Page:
Now I did mention that the input had to be incorporated into a reflexive structure in the “right way”, and that deserves some clarification. The “right way” for a particular kind of input, say sight, is that when that input is processed, it is treated as sight. For example, if a system has visual input from a tree, and if that visual input is to be part of experience, then any thoughts or responses that the system generates as part of the circular process that defines experience must be about it as visual, not as a hunch, or smell, ect. What the difference might be in simple creatures is hard to imagine, but for people it is clear, it must be thought about, in every way, as vision (it must feel like vision). This is why the visual input in patients with blind sight is not a visual experience, even when they are correctly guessing about the contents of the region they cannot consciously see; that information is incorporated into their experience as a random guess, and not as visual input. When they reflect upon it they don’t think of it as sight, they think of it as a guess. Thus they have the experience of guessing, but not the experience of seeing, even if their guess and the visual input contained the same information.

Below is a diagram that I hope clarifies things at least a little bit:
There are two things that I would like to mention about this diagram. One is that the region I have labeled as “working memory” really stands for the current content of our experiences, which are in some way incorporated into future experiences. I have labeled it “working memory” because it is possible that this information is stored in short-term memory, although this is not necessarily the case. I would also like to note that the last section, showing how an input can be part of a conscious system but not part of experience, is not the only way this could happen, it simply illustrates one of the possibilities. It could, for example, go through some route that incorporates it into the region I have labeled “working memory”, but not as an input (this would be the case with blind sight).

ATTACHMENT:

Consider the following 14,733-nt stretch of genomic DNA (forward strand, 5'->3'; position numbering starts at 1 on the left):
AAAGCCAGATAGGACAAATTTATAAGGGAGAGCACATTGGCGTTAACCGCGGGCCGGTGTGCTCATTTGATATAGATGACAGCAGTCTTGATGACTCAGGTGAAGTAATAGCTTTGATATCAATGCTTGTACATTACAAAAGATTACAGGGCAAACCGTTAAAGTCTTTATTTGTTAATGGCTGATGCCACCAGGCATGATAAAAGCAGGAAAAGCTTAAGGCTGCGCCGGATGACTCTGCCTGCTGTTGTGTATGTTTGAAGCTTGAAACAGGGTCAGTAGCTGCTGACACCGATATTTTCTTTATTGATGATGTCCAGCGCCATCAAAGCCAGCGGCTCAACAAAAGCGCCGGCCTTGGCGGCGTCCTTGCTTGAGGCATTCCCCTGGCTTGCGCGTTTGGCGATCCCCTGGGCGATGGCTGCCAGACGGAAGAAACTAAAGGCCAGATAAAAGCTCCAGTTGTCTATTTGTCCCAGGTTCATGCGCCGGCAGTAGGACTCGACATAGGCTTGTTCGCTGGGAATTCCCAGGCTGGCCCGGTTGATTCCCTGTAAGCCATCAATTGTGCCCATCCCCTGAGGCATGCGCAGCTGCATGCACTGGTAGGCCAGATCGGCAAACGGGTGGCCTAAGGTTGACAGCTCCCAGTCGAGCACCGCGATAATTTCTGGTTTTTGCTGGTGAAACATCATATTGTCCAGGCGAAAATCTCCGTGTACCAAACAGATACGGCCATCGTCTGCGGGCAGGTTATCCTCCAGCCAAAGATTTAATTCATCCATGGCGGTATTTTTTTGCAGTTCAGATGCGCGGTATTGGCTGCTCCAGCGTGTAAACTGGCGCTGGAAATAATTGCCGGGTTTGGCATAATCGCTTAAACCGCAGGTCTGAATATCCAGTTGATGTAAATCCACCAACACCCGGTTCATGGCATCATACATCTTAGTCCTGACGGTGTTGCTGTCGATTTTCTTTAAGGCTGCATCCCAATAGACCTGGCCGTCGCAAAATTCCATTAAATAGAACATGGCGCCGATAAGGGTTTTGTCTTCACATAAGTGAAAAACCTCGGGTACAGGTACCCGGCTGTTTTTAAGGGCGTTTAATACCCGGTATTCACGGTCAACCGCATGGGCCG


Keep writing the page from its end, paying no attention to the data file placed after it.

This post acts as a complement to this one, about the first person perspective, in which I left unanswered the question of what a proto-experience was. Together they lead to the conclusion that if a system can be said to have proto-experiences, and those proto-experiences support a first person perspective, then the system is conscious.



  1. “Thus it is my contention that what differentiates an experience from mere input is that the contents of the experience are incorporated into future mental states in the right way, while mere input goes directly to behavior.”

    The problem I have with this definition is that it seems to fail to account for experiences retained in working memory but then lost. We’ve all gone down the freeway and suddenly realize that we can’t remember anything that has happened with the last 20-30 minutes directly previous to this realization. The image of the road and the edges of the road and even the periphery of our vision had to have gone into working memory and existed there long enough to modified our driving. Had it not we would have run off the road. However, we have no conscious memory of it.


    Comment by Rich Knapton — November 28, 2006 @ 5:02 pm

  2. That is to say, there should probably be some way of differentiating and experience from a significant (recallable) experience.


    Comment by Rich Knapton — November 28, 2006 @ 6:57 pm